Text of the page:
CNN's Christine Romans and Ali Velshi tried to argue that no evidence exists linking tax cuts to job creation while interviewing Sen. Pat Toomey (R-Pa.) Thursday, on America's deficit problem.
The financial gurus challenged Toomey's conservative point that tax hikes should be off the table as a revenue increase, because they would hurt the economy. "So, where is the evidence that not cutting taxes creates jobs?" Ali Velshi asked. "We haven't seen it."
"We've been cutting taxes for 10 years," Romans strangely argued, as if each year since the 2001 Bush tax cuts the federal government has been granting additional cuts. "And we haven't seen the job creation," Velshi added.
However, Senator Toomey responded that small businesses would be affected by a tax hike, as well as risk-taking and investment.
"Well, let's remember that after cutting taxes in 2003, we did have a tremendous job creation," Toomey pointed out. "The unemployment rate dropped to below 5 percent and as recently as 2007, our federal deficit under the current tax regime was only 1.2 percent of GDP, a tiny fraction of where it is now."
Romans also referenced 2009 IRS statistics reporting that only 3 percent of taxpayers earn an income of over $200,000 per year. She implied that few Americans would be "affected by tax increases." What Romans did not report is that according to 2008 numbers from the Tax Foundation and the IRS, the top 1 percent of income earners paid almost 40 percent of the entire federal personal income taxes.
A transcript of the segment, which aired on August 11 at 8:09 a.m. EDT, is as follows:
ROMANS: There's a IRS report – the IRS has released its numbers for 2009 that show just 3 percent of taxpayers who make more than $200,000 a year, and only two-tenths of a percent make more than $1 million a year. And, of course, that's the whole idea that if you raise taxes on the richest part of our society, it would really – it would not affect 97 percent of people. Do you think that we need to be talking about - or we need to be – being honest about how many people are affected by tax increases for wealthy Americans?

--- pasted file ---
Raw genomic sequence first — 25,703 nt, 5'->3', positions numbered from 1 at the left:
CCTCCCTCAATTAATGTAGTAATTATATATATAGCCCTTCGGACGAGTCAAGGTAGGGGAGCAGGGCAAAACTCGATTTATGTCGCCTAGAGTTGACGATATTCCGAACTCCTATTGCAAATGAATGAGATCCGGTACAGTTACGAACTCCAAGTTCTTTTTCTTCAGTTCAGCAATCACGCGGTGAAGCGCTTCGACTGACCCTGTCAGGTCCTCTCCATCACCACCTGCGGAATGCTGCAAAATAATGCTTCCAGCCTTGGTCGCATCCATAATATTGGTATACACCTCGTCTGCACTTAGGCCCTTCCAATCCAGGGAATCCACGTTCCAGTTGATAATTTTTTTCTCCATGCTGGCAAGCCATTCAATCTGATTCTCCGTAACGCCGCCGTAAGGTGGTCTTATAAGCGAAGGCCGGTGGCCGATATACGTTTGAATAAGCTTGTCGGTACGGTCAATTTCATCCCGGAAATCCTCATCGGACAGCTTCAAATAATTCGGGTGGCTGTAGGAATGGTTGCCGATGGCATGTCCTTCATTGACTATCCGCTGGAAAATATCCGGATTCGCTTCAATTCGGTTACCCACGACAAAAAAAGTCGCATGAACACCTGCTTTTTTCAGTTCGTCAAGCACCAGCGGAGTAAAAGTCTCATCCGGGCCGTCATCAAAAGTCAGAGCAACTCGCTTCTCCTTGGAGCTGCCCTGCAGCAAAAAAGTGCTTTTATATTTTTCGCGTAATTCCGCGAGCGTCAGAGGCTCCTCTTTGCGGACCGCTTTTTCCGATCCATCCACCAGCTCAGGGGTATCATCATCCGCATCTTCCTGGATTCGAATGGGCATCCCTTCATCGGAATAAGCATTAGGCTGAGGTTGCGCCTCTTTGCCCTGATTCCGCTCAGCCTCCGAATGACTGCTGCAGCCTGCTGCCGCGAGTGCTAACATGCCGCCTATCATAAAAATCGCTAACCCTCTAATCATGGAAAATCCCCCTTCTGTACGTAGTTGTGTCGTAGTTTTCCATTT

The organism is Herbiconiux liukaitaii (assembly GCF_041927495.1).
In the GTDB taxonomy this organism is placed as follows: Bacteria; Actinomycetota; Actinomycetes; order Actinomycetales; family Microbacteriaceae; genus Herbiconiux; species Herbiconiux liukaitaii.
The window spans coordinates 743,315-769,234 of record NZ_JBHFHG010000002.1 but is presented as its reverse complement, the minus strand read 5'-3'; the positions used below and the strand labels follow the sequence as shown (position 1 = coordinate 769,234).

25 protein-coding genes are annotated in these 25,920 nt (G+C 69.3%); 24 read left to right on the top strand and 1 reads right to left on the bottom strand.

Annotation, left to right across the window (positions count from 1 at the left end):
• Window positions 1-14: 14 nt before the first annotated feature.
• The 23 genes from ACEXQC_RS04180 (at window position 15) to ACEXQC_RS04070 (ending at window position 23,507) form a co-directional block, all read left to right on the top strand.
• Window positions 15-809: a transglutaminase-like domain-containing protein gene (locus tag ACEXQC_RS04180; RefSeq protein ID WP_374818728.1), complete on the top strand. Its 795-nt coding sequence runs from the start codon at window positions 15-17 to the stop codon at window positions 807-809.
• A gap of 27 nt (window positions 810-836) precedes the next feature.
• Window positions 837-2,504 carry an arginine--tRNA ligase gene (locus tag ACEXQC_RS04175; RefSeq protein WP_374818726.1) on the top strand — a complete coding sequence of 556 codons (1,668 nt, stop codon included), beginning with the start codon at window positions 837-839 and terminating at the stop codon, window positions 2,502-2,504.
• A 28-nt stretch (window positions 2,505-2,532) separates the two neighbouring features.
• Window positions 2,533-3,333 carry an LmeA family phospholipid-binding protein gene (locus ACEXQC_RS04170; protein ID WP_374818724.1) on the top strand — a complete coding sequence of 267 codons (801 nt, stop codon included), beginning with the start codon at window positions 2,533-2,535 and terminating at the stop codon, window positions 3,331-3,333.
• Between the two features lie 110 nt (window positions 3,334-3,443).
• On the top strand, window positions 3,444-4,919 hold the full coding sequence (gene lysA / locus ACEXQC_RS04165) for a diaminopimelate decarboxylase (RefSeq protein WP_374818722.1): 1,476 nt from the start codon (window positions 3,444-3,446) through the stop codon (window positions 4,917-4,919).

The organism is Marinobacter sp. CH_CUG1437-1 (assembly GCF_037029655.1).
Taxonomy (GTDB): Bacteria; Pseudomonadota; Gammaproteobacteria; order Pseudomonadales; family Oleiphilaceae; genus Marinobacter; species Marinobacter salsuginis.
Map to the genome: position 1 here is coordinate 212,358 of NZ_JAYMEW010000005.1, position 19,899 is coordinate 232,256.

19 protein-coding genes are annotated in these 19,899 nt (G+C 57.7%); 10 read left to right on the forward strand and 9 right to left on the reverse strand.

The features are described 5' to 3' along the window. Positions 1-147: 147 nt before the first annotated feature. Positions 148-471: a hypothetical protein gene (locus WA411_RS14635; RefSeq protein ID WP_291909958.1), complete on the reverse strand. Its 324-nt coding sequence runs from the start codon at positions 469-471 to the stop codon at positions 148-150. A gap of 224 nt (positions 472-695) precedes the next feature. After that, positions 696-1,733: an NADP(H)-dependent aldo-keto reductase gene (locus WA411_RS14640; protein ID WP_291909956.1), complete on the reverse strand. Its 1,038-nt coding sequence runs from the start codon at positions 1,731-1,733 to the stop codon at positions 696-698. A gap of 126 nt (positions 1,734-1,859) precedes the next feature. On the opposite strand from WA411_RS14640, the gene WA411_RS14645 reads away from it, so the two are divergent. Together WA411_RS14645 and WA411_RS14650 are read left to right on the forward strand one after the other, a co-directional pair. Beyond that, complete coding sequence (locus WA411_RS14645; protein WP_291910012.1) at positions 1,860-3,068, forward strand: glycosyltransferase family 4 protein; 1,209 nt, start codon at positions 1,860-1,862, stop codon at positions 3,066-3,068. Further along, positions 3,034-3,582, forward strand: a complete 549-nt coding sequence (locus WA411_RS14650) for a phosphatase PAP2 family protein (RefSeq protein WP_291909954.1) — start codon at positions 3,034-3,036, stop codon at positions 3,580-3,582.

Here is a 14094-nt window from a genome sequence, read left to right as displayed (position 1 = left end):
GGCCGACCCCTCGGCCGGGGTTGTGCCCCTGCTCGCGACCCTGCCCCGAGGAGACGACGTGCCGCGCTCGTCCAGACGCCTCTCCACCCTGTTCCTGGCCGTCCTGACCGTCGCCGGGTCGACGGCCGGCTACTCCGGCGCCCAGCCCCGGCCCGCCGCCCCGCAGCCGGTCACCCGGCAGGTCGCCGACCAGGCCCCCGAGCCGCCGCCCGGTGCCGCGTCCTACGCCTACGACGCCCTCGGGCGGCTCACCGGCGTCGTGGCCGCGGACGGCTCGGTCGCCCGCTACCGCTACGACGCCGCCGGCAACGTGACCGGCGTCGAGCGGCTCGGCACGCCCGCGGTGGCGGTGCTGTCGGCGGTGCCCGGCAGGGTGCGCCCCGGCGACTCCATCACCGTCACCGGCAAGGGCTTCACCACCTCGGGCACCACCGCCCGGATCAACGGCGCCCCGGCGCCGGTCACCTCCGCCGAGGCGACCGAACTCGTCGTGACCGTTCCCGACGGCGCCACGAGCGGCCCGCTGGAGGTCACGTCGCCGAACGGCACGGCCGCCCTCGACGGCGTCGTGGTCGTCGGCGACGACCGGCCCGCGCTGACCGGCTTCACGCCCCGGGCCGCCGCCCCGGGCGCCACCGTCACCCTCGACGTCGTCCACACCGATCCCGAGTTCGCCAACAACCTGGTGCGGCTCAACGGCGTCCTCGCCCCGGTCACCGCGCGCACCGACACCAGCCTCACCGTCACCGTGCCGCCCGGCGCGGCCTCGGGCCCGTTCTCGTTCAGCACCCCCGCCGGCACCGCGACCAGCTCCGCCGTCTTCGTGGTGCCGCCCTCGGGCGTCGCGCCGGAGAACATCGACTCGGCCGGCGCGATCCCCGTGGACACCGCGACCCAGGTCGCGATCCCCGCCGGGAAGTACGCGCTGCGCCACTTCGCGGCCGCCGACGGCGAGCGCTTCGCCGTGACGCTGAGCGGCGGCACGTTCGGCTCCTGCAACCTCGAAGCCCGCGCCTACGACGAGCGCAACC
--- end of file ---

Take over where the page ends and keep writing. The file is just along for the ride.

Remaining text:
TOOMEY: Well, we should be honest about every aspect of this debate. But we also should be honest about the fact that raising marginal tax rates is counterproductive to economic growth. It discourages investment and capital formation and risk-taking and job creation. It's a tax that'll land heavily on small businesses. So, I think we ought to be honest about all aspects of this discussion –
VELSHI: So, let me ask you this –
TOOMEY: – and as I said, I think the guiding ideas ought to be deficit reduction that's pro-growth.
VELSHI: Good point. But Senator, we haven't seen a tax increase in a long time. In fact, we got an extension of the Bush era tax.
ROMANS: We've been cutting taxes for 10 years.
VELSHI: And we haven't seen the job creation. So, where is the evidence that not cutting taxes creates jobs? We haven't seen it.
TOOMEY: Well, let's remember that after cutting taxes in 2003, we did have a tremendous job creation. The unemployment rate dropped to below 5 percent and as recently as 2007, our federal deficit under the current tax regime was only 1.2 percent of GDP, a tiny fraction of where it is now. So, look. I think there's a lot can be done to improve the tax code, to make it more sensible, to make it more fair, to make it simpler and lower marginal rates. And if we do that we'll have stronger growth and more revenue as a result.
- Matt Hadro is a News Analyst at the Media Research Center